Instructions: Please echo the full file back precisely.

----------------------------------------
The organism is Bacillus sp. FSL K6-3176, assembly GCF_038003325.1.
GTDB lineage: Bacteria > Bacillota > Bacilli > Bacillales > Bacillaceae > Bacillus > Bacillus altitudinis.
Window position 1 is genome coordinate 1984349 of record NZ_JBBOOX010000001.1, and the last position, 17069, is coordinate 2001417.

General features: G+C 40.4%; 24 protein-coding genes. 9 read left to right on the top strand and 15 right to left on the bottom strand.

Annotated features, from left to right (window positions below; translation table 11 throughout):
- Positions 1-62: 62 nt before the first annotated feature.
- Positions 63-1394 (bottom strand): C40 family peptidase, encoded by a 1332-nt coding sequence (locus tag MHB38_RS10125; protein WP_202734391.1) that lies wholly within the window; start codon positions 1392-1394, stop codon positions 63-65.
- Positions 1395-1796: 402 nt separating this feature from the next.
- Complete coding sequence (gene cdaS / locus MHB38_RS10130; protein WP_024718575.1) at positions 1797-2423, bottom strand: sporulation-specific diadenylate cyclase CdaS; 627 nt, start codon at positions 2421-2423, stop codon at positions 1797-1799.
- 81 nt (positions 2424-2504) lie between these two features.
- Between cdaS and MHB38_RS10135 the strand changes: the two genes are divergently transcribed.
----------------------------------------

The organism is Bacillus sp. FSL K6-3176, assembly GCF_038003325.1.
GTDB lineage: Bacteria > Bacillota > Bacilli > Bacillales > Bacillaceae > Bacillus > Bacillus altitudinis.
Window position 1 is genome coordinate 1984349 of record NZ_JBBOOX010000001.1, and the last position, 17069, is coordinate 2001417.

General features: G+C 40.4%; 24 protein-coding genes. 9 read left to right on the top strand and 15 right to left on the bottom strand.

Annotated features, from left to right (window positions below; translation table 11 throughout):
- Positions 1-62: 62 nt before the first annotated feature.
- Positions 63-1394 (bottom strand): C40 family peptidase, encoded by a 1332-nt coding sequence (locus tag MHB38_RS10125; protein WP_202734391.1) that lies wholly within the window; start codon positions 1392-1394, stop codon positions 63-65.
- Positions 1395-1796: 402 nt separating this feature from the next.
- Complete coding sequence (gene cdaS / locus MHB38_RS10130; protein WP_024718575.1) at positions 1797-2423, bottom strand: sporulation-specific diadenylate cyclase CdaS; 627 nt, start codon at positions 2421-2423, stop codon at positions 1797-1799.
- 81 nt (positions 2424-2504) lie between these two features.
- Between cdaS and MHB38_RS10135 the strand changes: the two genes are divergently transcribed.